Vietnam believes Cuba will rise above challenges, calls on US to lift embargo

VNA
Vietnam is paying close attention to the situation in Cuba and remains confident that Cuba will overcome the socio-economic challenges caused by Covid-19, foreign ministry spokesperson, Le Thi Thu Hang, said Friday.
Vietnam believes Cuba will rise above challenges, calls on US to lift embargo ảnh 1 Le Thi Thu Hang, spokesperson for the Ministry of Foreign Affairs of Vietnam. (Photo: VNA)
She noted that on July 11, a number of disorderly protests broke out in Cuba, but the "situation has returned to stability."
"Vietnam always keeps in its heart the spirit of solidarity and the valuable support that Cuba has given to Vietnam in the past in some of the most difficult times," the Vietnamese diplomat stressed. She added that Vietnam  will always "be there and support Cuban people to the best of its ability."

The foreign spokesperson also called on the US to end its "hostile policy and unilateral economic and financial embargo against Cuba."

"The US needs to take concrete steps in the direction of normalising relations with Cuba, for the benefits of the two peoples, and for making contributions to peace, stability and development in the region and the world," she continued.

The embargo, which was implemented 60 years ago, has been getting even more stringent in recent times, aggravating the socio-economic challenges facing the Cuban people.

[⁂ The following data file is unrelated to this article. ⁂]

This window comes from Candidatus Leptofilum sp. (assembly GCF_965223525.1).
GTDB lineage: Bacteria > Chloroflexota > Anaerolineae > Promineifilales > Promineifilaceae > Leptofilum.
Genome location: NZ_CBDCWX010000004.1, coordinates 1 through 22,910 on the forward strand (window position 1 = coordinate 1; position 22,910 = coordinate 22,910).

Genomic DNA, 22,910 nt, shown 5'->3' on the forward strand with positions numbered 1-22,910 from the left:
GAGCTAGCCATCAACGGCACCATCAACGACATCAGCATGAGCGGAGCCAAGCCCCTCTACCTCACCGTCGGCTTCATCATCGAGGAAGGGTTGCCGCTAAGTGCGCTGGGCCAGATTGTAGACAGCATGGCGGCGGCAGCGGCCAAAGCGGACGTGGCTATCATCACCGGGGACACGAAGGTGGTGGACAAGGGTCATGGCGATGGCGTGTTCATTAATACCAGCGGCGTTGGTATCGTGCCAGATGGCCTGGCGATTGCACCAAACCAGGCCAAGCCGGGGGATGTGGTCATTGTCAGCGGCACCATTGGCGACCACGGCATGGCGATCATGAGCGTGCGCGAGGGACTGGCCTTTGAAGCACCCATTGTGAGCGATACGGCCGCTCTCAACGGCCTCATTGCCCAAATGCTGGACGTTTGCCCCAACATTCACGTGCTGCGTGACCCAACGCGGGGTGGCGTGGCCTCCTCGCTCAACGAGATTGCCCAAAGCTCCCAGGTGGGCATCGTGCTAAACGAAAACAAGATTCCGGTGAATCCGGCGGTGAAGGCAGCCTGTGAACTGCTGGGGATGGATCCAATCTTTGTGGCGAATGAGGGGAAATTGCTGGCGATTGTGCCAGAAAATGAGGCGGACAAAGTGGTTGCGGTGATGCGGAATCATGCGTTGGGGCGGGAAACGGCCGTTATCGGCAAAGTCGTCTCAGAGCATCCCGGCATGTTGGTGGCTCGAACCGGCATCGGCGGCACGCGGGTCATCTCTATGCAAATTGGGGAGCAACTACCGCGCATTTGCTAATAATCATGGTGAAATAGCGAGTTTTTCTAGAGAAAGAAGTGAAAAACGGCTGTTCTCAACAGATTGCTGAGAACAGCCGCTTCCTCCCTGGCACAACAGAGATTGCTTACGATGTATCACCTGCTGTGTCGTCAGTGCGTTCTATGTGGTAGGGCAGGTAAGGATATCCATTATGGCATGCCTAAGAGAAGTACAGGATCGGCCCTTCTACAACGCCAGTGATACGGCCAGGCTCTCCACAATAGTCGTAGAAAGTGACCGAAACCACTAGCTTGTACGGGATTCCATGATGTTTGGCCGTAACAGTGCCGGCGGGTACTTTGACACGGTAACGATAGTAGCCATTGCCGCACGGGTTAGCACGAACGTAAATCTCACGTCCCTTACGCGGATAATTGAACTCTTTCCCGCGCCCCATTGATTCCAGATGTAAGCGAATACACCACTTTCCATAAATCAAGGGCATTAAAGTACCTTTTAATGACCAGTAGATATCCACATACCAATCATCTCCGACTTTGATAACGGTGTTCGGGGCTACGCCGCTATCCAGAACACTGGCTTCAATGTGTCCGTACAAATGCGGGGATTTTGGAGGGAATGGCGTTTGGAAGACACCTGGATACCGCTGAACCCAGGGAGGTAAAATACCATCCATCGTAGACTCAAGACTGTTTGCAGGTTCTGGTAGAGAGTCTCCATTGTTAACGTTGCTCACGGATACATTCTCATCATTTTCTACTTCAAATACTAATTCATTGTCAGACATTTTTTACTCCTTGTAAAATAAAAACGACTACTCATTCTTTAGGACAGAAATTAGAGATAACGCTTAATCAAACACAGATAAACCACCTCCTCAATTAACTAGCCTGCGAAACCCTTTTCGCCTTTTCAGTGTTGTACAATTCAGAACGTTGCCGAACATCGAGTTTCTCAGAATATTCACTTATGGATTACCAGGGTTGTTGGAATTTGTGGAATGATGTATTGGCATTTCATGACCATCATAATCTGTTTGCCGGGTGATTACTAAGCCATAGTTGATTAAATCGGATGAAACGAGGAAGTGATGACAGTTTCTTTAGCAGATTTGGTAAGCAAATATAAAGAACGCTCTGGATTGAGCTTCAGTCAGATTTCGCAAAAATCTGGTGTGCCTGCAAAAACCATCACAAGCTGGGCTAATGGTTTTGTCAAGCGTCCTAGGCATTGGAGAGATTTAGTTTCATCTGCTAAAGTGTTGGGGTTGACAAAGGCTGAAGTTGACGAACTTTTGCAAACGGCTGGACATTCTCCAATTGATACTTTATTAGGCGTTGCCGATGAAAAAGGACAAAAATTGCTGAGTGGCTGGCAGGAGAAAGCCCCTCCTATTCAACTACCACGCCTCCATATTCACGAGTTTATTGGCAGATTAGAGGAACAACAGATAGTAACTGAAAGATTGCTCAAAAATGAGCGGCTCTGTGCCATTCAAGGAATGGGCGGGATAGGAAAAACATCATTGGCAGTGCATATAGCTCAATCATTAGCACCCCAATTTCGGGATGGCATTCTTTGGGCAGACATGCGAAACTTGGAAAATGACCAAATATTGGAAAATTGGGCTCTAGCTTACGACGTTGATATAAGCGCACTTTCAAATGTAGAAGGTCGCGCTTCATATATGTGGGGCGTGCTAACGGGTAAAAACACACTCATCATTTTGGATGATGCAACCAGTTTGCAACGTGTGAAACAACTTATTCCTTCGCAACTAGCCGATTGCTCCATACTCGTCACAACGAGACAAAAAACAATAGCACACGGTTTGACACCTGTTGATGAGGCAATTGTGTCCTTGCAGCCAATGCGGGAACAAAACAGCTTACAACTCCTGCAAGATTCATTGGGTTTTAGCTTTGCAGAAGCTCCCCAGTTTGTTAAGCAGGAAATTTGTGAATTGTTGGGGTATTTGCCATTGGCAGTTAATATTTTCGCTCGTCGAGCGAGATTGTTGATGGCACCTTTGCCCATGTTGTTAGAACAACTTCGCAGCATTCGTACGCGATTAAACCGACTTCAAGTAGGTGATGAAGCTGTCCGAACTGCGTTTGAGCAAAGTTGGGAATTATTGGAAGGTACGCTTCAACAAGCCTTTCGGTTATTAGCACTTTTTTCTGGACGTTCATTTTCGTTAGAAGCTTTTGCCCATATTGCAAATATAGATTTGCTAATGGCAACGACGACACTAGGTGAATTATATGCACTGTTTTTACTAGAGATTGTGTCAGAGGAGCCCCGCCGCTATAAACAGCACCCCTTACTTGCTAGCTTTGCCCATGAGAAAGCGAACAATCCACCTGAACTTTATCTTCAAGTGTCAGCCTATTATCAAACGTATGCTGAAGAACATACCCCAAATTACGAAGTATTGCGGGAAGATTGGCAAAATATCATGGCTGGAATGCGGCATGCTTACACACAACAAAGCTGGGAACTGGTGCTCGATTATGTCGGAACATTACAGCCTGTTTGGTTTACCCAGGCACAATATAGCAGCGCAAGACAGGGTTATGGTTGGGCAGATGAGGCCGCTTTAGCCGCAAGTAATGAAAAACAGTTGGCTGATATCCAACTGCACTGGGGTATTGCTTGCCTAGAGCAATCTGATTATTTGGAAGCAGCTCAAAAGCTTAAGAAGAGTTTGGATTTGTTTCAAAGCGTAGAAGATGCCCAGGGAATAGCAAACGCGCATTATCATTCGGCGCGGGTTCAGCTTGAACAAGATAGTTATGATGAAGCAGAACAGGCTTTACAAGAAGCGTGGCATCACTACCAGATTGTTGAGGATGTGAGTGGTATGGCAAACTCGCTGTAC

Vietnam believes, Hang said in the statement, that Cuba will overcome its current socio-economic problems including the impacts of the Covid-19 pandemic and the consequences of the financial and trade blockades and the embargo. Cuba will successfully implement policies to update its socio-economic model, and continue to promote the country's great achievements in the fields of education, health care, and science and technology. 

International media has reported demonstrations, peppered with vandalism and violence, in Cuba's capital city Havana and other locations over the weekend which were alleged to have been the result of shortages of food and medicines, power shortages as well as rising inflation in the Carribean country.

Cuban Foreign Minister Bruno Rodriguez has said the US is to blame for the recent protests, suggesting the US is attempting to "suffocate" its economy.

Cuban President Miguel Diaz-Canel called for "peace, harmony and respect among citizens" in the wake of the protests. He maintained that the protests were "instigated from abroad", but conceded that "State institutions and leaders need to reach out more to the more vulnerable neighbourhoods and above all help each other to address social problems we have in the communities."

Cuba is suffering from a major wave of infections, hospitalisations and deaths, amid crippling US sanctions. 

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